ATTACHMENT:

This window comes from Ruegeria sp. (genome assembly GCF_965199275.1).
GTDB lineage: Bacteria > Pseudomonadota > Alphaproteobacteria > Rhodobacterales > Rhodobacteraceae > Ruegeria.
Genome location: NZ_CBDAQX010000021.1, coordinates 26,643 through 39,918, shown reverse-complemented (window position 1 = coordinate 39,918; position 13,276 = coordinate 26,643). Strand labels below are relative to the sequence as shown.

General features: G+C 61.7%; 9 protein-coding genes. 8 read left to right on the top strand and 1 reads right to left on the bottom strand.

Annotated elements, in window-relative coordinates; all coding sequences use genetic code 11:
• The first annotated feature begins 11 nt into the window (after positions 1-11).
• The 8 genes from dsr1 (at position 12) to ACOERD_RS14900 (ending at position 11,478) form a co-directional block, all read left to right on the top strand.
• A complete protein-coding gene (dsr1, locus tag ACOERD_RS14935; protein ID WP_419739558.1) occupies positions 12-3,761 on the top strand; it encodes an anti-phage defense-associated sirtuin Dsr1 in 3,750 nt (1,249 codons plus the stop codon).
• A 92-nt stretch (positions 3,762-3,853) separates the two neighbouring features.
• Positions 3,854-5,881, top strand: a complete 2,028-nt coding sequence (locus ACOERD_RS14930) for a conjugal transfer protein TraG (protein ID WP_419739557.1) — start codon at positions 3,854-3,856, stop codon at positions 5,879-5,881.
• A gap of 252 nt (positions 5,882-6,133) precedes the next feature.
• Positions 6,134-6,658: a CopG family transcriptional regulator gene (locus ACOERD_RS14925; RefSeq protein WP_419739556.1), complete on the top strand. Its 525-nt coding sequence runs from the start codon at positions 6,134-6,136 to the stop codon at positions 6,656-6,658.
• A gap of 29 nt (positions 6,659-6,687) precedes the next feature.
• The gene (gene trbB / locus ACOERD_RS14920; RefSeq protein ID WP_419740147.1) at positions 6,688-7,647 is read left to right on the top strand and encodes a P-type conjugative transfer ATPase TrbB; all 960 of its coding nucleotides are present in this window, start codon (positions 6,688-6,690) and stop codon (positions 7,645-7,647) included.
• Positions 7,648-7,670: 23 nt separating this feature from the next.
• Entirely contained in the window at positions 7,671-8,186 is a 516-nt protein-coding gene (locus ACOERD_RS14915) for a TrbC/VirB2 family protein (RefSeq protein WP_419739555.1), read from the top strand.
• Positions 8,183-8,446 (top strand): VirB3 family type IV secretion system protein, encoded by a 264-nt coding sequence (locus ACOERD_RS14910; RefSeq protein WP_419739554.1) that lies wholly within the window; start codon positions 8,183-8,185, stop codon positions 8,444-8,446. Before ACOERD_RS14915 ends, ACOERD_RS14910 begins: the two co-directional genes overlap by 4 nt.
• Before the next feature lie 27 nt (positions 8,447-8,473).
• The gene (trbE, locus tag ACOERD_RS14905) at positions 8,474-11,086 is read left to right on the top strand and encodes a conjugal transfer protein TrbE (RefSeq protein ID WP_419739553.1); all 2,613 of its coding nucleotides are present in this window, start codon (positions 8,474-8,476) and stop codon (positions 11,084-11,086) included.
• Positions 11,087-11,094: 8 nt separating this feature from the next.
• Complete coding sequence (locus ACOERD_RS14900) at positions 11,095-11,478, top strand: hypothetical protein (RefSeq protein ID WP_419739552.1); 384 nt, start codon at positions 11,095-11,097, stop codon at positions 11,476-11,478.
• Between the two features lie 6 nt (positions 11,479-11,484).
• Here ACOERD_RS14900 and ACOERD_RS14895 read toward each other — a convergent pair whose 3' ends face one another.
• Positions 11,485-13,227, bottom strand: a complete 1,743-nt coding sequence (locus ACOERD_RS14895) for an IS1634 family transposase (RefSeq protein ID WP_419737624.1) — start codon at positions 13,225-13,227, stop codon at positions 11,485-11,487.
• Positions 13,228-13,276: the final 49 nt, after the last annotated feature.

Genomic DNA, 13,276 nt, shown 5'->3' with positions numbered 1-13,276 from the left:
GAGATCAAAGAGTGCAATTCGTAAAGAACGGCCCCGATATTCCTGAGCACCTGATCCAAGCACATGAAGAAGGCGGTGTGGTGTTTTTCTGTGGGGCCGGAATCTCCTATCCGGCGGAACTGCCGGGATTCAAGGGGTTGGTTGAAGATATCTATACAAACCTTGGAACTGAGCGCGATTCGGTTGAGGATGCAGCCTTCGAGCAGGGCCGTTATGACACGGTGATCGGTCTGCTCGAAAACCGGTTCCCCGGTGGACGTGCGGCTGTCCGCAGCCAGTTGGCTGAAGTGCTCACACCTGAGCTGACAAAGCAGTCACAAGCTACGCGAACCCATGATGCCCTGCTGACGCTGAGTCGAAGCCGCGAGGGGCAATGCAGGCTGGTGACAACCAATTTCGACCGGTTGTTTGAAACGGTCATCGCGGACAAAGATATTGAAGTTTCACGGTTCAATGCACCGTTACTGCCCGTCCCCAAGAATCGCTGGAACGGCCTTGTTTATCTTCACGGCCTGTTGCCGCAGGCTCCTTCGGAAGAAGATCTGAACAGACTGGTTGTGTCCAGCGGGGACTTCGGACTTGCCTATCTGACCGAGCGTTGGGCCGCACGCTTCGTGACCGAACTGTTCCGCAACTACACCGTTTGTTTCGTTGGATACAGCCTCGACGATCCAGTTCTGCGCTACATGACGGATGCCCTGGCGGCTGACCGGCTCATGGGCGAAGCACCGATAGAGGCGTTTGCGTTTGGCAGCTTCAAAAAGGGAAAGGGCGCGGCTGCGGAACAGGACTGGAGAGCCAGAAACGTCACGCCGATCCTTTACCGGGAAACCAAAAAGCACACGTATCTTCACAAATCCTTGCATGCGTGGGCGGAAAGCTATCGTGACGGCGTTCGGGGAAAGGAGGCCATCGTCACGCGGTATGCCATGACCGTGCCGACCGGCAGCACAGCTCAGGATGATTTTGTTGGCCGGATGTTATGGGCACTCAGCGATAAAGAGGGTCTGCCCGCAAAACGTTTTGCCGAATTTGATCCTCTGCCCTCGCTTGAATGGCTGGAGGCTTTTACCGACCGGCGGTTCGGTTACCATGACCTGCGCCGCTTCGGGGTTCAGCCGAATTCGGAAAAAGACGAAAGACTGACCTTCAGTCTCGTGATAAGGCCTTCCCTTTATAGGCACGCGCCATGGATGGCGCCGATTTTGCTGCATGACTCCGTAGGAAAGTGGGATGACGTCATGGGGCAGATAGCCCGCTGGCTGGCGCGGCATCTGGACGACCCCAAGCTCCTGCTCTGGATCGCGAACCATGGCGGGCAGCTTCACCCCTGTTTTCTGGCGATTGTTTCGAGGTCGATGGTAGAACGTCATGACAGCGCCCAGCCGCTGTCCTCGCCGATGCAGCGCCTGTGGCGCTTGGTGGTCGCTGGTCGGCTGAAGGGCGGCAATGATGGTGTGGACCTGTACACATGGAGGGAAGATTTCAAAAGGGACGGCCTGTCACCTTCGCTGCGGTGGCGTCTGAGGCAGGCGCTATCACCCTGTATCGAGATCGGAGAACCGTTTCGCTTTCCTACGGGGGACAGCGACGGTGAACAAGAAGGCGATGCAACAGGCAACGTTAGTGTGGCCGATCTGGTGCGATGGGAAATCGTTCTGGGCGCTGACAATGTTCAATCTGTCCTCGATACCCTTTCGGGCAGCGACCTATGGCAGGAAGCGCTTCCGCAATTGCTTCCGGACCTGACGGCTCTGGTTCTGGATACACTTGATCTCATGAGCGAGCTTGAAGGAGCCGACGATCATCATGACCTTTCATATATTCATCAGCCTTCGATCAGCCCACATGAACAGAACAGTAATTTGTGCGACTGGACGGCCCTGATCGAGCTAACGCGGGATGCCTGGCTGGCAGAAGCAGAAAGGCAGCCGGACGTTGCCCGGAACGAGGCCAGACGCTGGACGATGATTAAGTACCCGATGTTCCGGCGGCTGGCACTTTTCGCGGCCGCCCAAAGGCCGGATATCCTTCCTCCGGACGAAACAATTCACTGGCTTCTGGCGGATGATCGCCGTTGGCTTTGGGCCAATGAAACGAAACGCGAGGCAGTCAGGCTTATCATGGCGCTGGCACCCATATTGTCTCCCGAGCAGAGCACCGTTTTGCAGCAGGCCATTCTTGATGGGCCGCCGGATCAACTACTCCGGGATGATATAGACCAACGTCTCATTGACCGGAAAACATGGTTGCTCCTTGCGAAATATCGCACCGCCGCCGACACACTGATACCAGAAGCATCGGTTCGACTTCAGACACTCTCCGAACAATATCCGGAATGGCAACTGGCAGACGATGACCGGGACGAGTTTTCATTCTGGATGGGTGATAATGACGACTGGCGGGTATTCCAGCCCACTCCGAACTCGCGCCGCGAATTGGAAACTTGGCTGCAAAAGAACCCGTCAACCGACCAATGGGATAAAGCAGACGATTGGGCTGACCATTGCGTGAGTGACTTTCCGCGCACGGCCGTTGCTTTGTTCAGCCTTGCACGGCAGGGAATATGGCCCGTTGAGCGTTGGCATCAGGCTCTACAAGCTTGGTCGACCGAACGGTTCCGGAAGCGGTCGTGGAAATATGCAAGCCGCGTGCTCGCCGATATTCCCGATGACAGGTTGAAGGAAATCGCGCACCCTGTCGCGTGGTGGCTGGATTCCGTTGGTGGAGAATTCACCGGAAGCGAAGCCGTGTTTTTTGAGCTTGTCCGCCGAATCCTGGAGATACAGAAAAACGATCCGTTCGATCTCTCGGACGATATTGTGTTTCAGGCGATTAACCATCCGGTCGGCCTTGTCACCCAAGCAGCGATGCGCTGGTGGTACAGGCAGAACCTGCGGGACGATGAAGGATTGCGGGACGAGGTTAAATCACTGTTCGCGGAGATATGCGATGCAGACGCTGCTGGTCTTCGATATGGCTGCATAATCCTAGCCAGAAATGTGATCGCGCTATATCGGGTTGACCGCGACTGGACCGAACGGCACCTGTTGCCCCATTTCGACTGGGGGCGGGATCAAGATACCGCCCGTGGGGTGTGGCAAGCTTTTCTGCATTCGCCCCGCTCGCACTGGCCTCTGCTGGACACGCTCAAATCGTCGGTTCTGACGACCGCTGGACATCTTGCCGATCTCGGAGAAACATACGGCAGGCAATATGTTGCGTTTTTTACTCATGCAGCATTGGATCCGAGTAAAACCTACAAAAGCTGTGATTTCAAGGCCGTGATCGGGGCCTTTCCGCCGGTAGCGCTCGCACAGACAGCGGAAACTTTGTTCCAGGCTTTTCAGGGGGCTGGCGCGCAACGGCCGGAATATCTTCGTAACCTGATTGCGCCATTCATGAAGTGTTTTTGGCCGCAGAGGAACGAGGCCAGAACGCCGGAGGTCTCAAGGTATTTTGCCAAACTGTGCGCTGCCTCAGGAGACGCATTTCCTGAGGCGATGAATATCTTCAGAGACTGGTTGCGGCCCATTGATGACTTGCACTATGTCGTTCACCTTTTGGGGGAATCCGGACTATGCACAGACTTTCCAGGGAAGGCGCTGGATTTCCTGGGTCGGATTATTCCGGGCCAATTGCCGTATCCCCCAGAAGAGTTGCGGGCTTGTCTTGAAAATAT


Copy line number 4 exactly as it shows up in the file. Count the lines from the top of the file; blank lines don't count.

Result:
General features: G+C 61.7%; 9 protein-coding genes. 8 read left to right on the top strand and 1 reads right to left on the bottom strand.